How air conditioning revolutionized competitive bicycling


I’m not really interested in sports. Teams, standings, scores, who got traded to what team, none of that is interesting to me. What I am interested in, however, is “meta-sports”: The business of sports, the technology of sports, the evolution of techniques, changes in the rules, that sort of thing. That’s one of the reasons I’m a fan of the radio program Only a Game. (The other, more important, reason can be summed up in two words: Charlie Pierce.)

All that is a rather lengthy lead-in to Transition Game, Nick Schulz’s look at the world behind sports. He covers what it is about sports that I like, with none of the stuff I don’t like. (I’ve linked to him before, but I like him so much I’m going to do it again.) You too can learn how air conditioning revolutionized competitive bicycling. Or you can learn about the use of robots as camel jockeys in Qatar. Here’s a picture. It’s like an episode of Futurama come to life.

Comments (7)
  1. tt says:

    Can anyone tell me why designing a robotic camel jockey would save camel racing?

  2. stb says:

    tt: the problem they were having was that they could no longer use children as jockeys. The reason children were used in the first place was because they don’t weigh much. This is, for example, why horse jockeys in the U.S. are usually very small people. The less for the animal to carry, the more energy they can put into moving quickly.

    So, the robotic jockeys help because if you can design one that weighed less than an 18 year old (the new minimum age for a jockey), your camel could move faster, carrying less weight, than the competition’s.

  3. James Schend says:

    Not only that, but the children they were using were paid for and bought from poorer neighboring countries– basically slave labor.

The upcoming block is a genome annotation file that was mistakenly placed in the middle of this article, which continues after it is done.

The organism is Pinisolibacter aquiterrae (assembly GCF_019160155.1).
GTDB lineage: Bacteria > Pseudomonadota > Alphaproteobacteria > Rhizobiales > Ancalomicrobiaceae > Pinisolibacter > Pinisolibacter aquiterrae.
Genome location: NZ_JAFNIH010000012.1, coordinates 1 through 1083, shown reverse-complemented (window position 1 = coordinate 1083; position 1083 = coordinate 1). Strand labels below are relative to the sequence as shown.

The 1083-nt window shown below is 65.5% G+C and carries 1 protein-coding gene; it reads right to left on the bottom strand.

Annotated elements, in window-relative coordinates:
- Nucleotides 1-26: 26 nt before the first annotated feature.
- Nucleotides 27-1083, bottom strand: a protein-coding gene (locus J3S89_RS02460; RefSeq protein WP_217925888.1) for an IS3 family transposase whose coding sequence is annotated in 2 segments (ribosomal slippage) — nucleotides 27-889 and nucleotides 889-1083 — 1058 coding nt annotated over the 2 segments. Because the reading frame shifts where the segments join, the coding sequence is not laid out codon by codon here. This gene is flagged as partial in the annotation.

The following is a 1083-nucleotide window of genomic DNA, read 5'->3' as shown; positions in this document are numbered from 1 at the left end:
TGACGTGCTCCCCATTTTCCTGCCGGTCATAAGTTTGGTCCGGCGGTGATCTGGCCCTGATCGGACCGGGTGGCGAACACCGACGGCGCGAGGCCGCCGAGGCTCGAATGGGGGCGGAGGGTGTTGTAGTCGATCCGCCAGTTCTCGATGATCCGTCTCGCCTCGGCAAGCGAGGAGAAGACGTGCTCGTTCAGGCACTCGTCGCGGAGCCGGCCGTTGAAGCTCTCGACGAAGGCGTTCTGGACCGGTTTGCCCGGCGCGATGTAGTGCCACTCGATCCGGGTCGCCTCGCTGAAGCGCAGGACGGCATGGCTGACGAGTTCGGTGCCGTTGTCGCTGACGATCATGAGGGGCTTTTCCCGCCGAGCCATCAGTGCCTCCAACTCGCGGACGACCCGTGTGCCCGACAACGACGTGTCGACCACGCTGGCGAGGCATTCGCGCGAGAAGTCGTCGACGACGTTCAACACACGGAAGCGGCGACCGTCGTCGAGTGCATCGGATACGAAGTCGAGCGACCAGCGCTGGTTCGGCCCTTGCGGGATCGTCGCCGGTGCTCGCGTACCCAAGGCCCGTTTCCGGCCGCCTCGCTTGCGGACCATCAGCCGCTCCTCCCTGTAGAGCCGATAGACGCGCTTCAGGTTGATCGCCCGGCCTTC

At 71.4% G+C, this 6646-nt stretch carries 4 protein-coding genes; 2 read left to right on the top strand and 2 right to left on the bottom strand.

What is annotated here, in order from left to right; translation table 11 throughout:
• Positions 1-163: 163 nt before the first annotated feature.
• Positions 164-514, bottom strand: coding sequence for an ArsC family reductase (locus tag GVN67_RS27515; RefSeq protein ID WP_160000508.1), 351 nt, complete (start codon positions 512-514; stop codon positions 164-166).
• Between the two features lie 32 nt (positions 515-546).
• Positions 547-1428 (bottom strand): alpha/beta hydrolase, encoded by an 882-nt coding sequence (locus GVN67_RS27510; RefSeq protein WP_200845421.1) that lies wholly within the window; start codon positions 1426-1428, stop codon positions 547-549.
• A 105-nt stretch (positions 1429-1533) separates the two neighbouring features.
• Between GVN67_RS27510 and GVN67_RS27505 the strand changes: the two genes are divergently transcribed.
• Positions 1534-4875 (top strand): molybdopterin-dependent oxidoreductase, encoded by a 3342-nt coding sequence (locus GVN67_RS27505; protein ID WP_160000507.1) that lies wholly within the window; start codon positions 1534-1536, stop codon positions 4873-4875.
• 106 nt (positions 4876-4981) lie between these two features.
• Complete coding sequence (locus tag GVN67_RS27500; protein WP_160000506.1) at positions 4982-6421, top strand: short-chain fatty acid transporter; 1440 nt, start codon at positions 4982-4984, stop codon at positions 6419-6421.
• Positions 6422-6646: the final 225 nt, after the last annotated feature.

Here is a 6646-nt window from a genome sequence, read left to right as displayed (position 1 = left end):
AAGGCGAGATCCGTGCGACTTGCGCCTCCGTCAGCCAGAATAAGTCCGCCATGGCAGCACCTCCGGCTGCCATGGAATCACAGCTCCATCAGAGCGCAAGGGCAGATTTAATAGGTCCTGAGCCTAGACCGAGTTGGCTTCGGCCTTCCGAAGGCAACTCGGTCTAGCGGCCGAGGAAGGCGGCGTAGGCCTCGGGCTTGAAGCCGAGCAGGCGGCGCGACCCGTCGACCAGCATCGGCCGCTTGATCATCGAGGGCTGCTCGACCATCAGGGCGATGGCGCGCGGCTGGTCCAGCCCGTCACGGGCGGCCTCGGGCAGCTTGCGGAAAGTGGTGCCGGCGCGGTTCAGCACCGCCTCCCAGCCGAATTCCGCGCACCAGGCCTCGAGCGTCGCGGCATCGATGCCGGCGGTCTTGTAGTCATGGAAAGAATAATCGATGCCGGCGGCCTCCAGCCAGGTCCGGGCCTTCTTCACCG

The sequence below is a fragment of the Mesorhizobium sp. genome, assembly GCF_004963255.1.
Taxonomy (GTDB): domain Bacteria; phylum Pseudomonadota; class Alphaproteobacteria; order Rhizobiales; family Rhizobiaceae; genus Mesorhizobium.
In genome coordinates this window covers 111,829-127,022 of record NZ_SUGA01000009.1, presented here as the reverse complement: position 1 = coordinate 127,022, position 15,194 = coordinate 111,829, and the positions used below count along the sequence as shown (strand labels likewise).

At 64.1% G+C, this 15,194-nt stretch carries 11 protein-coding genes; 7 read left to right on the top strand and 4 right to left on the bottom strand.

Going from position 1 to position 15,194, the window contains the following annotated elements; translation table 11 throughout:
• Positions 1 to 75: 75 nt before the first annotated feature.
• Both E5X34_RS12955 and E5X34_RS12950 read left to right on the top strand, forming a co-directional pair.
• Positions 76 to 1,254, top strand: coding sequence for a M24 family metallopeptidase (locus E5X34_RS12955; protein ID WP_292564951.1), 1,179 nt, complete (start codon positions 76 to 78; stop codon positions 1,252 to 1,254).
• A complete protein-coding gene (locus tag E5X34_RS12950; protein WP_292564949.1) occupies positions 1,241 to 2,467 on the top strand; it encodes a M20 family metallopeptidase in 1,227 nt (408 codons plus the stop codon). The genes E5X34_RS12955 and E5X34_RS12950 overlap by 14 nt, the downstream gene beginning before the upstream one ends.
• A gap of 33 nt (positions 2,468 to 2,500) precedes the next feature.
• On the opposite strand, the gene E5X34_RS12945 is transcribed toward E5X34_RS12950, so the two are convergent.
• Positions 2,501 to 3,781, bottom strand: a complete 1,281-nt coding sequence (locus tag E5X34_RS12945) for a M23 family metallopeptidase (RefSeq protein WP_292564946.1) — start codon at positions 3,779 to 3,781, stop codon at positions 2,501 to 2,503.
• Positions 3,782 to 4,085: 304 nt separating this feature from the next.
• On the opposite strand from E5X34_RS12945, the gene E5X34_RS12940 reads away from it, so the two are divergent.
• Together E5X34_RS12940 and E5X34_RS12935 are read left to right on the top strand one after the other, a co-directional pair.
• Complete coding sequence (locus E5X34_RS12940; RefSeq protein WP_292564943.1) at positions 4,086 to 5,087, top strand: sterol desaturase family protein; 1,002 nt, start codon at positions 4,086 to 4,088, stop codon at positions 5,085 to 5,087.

Wired has a great article about the issue:

    http://www.wired.com/wired/archive/13.11/camel.html

  4. DavidK says:

    Maybe someone can explain leg shaving to me then.

    I would swear it’s for tradition and not much else. I hear people mention tarmac rash, and easier massaging, etc… but honestly… it’s just for the looks isn’t it?

    (Just ordered a full Campagnolo Record groupset and eagerly awaiting delivery… maybe I should shave my legs in the meantime)

  5. George Bailey says:

    I always assumed the leg shaving was for aerodynamic reasons.

  6. MikeStew says:

    Road rash and massage are two valid reasons for the leg shaving. Try pulling medical tape off a hairy leg, or see what a mess massage oil makes on that unshaven limb. Aero benefits? Not really.

    But I hope not to crash very often, and as an amateur I’m not getting massages on a daily basis. So for the vast majority of racers out there, they (including myself, sheep that I am) shave because…everybody else does. I refer you to the article on air conditioning that Raymond posted, specifically "tradition".

  7. N1IK says:

    Leg shaving has to do with FEELING fast more than anything. I think you feel cooler, too.

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